In order to move the truck to the dumping area, vacuum assembly 52 and the brush assemblies 54 are raised and, if desired, locked in position. Upon reaching the dumping area, the pump 112 will be actuated and the three-way valve 136 rotated to a position wherein fluid may pass from the conduit 134- into the conduit 13%, thence into the hydraulic cylinder 26 which raises the bin 22 to the position shown in dash lines in FIG. 1. As previously mentioned, the rear end of the bin 22 is provided with a hinged door 36 which opens automatically as the bin 22 is pivoted about the pivotal mounting 24. The mechanism utilized to permit the rear door 36 to open as the bin is raised is conventional and well known to those connected with the use and construction of dump trucks of various types and will not be described in detail.
As the bin is raised, it is important to note that the inlet conduit 44 which is permanently fixed to the front wall of the bin 22 separates from the outlet 48 of the fan 46. The inlet conduit 44 and outlet 48 are not mechanically connected, but form a continuous conduit by the contact of two flange portions 45 and 49 thereon which are held together by the weight of the bin 22 when the bin 22 is in the down position.
It is important to note that the bin 22 does not include water or any form of watering mechanism to prevent the dust from entering the atmosphere, but depends entirely on the permeable filter media and the quiescent space in the bin 22. Since no water is utilized, the bin 22 can be constructed of light material and therefore provide the maximum volume for dust and dirt retention. Having a bin of suificient volume provides two distinct advantages. For example, the area beneath the inlet provides a quiescent zone in which the dust and dirt can fall and will not be picked up and circulated through the pneumatic or vacuum system used to remove the dirt from the street. It also provides the advantage of keeping the street cleaning machine in operation for longer periods of time.
It should also be pointed out that due to the provision of the dual controls in the cab 14, the street c'ieaning machine can be operated efi'iciently along either curb of a street. The machine can be operated in the same direction as traffic regardless of which curb is to be cleaned. The ability to operate with the tratiic is important in preventing congestion which naturally occurs when a truck, moving as slowly as street cleaning equipment does, is encountered moving in the opposite direction to the normal traffic flow.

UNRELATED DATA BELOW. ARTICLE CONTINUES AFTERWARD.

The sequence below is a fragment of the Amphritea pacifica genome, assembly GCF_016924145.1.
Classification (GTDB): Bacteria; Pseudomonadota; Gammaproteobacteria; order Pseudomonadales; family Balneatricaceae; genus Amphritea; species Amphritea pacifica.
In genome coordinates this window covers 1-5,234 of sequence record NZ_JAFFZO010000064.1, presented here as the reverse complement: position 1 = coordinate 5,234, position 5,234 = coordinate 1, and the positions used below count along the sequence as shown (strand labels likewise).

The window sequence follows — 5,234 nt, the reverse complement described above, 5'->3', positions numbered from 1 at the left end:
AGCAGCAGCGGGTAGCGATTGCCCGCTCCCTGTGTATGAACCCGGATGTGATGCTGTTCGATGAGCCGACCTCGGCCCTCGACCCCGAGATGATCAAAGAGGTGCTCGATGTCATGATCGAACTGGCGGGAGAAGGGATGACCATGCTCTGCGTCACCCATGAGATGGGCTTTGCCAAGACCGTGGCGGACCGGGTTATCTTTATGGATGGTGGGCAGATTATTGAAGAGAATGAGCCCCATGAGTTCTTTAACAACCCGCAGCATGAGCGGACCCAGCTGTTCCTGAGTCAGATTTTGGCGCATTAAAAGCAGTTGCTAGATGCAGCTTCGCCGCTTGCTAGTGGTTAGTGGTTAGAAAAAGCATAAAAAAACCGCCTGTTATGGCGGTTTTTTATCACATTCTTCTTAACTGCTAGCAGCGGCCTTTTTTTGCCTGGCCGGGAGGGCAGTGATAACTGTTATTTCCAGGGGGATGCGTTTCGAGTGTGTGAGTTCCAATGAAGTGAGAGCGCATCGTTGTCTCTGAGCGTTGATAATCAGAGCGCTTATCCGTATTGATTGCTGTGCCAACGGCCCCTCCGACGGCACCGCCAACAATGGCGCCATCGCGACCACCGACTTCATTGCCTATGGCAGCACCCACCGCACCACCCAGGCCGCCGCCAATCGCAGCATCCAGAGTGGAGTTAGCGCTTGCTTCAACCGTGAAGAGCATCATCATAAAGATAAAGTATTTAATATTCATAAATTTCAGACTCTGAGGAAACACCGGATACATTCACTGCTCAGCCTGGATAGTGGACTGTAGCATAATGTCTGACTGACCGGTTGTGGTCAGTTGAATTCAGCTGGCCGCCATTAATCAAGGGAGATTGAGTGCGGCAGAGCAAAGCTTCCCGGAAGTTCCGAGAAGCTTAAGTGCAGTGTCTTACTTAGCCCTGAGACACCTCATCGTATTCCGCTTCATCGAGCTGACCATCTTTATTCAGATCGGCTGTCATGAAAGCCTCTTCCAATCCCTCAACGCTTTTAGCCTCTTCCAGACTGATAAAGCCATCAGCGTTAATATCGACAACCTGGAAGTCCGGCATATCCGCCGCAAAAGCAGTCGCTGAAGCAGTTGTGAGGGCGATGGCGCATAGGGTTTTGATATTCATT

Having described but a single embodiment of the invention, it should be noted that such embodiment is by way of example only and it is understood that many changes and modifications can be made therein without departing from the spirit of the invention or from the scope of the annexed claims.
What I claim is:
1. A street cleaning machine including:
a horizontally disposed frame having a left side, a right side, a front end and a back end;
a brush mounted on said left side and a brush mounted on said right side, said brushes being rotatable about a substantially vertical axis and movable vertically relative to said frame;
a vacuum assembly pivotally mounted below said frame behind and extending toward said brushes, said vacuum assembly having an opening sufficiently close to said brushes to receive debris directly therefrom;
a bin pivotally mounted on said frame, said bin including a top, a bottom, side walls, and a front wall, said bin having an inlet opening in the front wall and an outlet opening extending peripherally about said walls adjacent said top and having a permeable filter media positioned between said outlet opening and said inlet opening, said filter media extending completely across the top of the bin and generally parallel to the top thereof;
4% means for pivoting said bin relative to said frame;
and,
blower means mounted on said frame and having an inlet connected with said vacuum assembly and an outlet connected with the inlet opening in said bin.
2. The street cleaning machine of claim 1, and also including:
means connected with said frame and each of said brushes for independently moving each of said brushes vertically relative to said frame; and,
means connected with said frame and said vacuum assembly for pivoting said vacuum assembly relative to said frame.
3. A street cleaning machine, including:
a frame having a pair of horizontally extending opposed side rails and means holding said side rails in spaced relationship;
a rotatable brush mounted on each of said side rails and adapted for independent vertical movement relative to said side rails;
means connected with each of said brushes for rotating said brushes about a substantially vertical axis;
blower means mounted on said frame having an inlet and an outlet;
a vacuum assembly pivotally mounted below said frame behind and extending toward said rotatable brushes, said assembly having an outlet communicating with the inlet of said blower means and having an opening sufficiently close to said brushes to receive debris directly therefrom;